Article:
Slappy knew he would hate himself for asking but he had to. “And were you ever kidnapped?”

“Hammacher Van der Veel was kidnapped, blindfolded and held captive in a windmill twice before the age of eleven – but using his keen sense of hearing, he managed to escape both times. And thus, Hammacher Van der Veel thwarted the efforts of evil men to extort money from his ailing mother!” Van der Veel ended most of his stories with the phrase, “…and thus, Hammacher Van der Veel …” did something particularly amazing, blah, blah, blah … but his declaration never failed to raise a stirring round of applause from the undiscerning.

“Don’t you think he is the most amazing pirate ever?” Saucy Jenny asked Ol’ Chumbucket as the two of them took in his lecture and observations.

“He’s the ginchiest!” Ol’ Chumbucket said with a swing of his arm that emphasized his faux enthusiasm.

“Oh, pooh on you!” Jenny responded with schoolgirl devotion to her newest, bestest idol. “You’re just jealous of the many successes of Hammacher Van der Veel!”

Ol’ Chumbucket was about to strenuously protest that he was not jealous of a man who could not recount his own life story in first person but rather had resorted to a kind of individual mythology told with hyperbolic affect in third person. Jealous of a man who probably had his so-called life written by a staff of writers so deliriously disconnected to reality that they would feel perfectly grounded and at home in the wee hours of the morning in a Shanghai opium den.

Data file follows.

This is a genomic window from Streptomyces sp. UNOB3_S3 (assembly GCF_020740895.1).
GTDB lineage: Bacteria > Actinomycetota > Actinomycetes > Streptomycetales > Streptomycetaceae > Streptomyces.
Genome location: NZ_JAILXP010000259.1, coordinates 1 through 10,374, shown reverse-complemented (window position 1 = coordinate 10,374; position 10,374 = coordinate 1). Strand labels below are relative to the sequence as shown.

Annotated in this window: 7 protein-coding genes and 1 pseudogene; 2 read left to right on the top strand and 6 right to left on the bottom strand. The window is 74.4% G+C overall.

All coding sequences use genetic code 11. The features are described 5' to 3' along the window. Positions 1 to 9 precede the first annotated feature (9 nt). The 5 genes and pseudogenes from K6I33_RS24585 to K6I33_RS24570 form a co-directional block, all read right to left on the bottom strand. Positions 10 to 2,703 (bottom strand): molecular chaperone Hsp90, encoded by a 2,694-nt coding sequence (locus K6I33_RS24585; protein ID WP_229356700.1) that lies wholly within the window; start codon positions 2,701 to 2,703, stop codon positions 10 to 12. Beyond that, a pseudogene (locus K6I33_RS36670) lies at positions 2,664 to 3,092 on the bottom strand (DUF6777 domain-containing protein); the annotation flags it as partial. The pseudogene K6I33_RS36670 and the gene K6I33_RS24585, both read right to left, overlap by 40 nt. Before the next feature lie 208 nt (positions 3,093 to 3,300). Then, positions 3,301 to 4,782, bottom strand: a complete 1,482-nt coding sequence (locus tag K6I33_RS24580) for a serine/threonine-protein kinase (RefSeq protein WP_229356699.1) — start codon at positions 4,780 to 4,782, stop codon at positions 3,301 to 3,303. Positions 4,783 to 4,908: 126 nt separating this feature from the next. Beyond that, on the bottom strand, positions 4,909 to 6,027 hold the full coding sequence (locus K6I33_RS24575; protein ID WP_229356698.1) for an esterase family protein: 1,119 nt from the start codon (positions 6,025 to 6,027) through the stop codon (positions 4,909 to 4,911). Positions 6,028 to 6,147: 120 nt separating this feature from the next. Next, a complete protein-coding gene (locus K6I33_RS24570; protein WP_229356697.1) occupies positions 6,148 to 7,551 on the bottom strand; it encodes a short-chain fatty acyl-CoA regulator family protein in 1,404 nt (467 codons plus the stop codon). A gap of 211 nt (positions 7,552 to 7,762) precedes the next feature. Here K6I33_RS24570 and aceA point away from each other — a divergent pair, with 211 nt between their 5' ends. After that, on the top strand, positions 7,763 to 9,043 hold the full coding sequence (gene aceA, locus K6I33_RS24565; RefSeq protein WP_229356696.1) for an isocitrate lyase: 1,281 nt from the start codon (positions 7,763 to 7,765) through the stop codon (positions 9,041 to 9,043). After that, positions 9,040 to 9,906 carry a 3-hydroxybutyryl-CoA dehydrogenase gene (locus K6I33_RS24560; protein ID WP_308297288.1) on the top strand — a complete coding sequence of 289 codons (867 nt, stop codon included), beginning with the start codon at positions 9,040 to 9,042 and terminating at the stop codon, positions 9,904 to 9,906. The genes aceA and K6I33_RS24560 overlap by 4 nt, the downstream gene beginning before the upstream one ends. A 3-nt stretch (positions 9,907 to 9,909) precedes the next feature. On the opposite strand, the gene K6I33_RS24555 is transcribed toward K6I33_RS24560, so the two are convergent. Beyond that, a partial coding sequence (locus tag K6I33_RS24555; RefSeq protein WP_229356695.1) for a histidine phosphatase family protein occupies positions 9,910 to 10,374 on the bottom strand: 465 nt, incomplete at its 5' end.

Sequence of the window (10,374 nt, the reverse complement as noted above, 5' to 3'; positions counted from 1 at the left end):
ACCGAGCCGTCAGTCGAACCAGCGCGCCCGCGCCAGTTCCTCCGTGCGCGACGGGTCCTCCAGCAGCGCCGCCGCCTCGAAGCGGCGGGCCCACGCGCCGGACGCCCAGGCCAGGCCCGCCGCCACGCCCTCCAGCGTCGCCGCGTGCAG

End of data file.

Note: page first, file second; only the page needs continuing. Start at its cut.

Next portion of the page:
He WAS about to strenuously protest, but he did not.

Once again, Ol’ Chumbucket and Cap’n Slappy were of a mind. Although everything they knew about Hammacher Van der Veel was either taken from the series Pirattitude Monthly had done on his life and times entitled, “… and thus Hammacher Van der Veel …” which recounted such incidents as killing a sea serpent with a severely disapproving gaze, navigating uncharted Pacific waters through the thickest fog of recorded history using nothing but his finely attuned sense of smell – apparently a result of his mastery over the senses – and a rather unusual story that ended, “ … and thus Hammacher Van der Veel defeated the Spanish Armada using nothing but his wits and the buoyancy of his childhood toy, an inflatable turtle named Alfred,” or from myriad bawdy shanties sung in pubs throughout the Caribbean.

One particular pub song had a chorus that went:

Hammacher Van der Veel
Makes all the Wenches Squeal!
Then he’ll give them all a roister
And the moist will be much moister
Screaming, “Hammacher Van der Veel!”

Of course the “screaming” was done in fake orgasm yell by both men and women.

Truth be told, Hammacher Van der Veel was a stunning man. Cap’n Slappy had long noted that “all Dutch pirates look the same – tall, blonde, muscular with piercing blue eyes, thick lips and brains that, like so much Dutch footwear, were seemingly made of wood and wood by-products.”

But this Dutch pirate was different. He had graduated from the world famous Wittenberg University by his seventeenth birthday and was a research fellow at Oxford where he excelled in both the arts and sciences. He became bored with academia and took to the sea where he quickly gained a reputation as a bold pirate and a master strategist.

Perhaps his most striking physical feature was the shockingly black mustache he wore that seemed to pop from his fair skin as if God had vandalized His own perfect Aryan creation with silly charcoal facial hair. If this was a curse of God, Hammacher Van der Veel wore it with pride and zest. He claimed that it’s presence on his lip was due to his mother’s mother being one quarter gypsy. “Some fortune tellers need a crystal ball, but Hammacher Van der Veel can see the future in the blackness of his mustachio!”

After a nice lunch of corned beef sans grape leaves, it was decided after some discussion that Cap’n Slappy would take The Festering Boil into the fishing village to gather information there while Hammacher Van der Veel would take The Fire Fox around the hilly out-cropping of rock that gave “Skull Island” it’s ominous name for indeed, the geological formation was very like that of a human skull.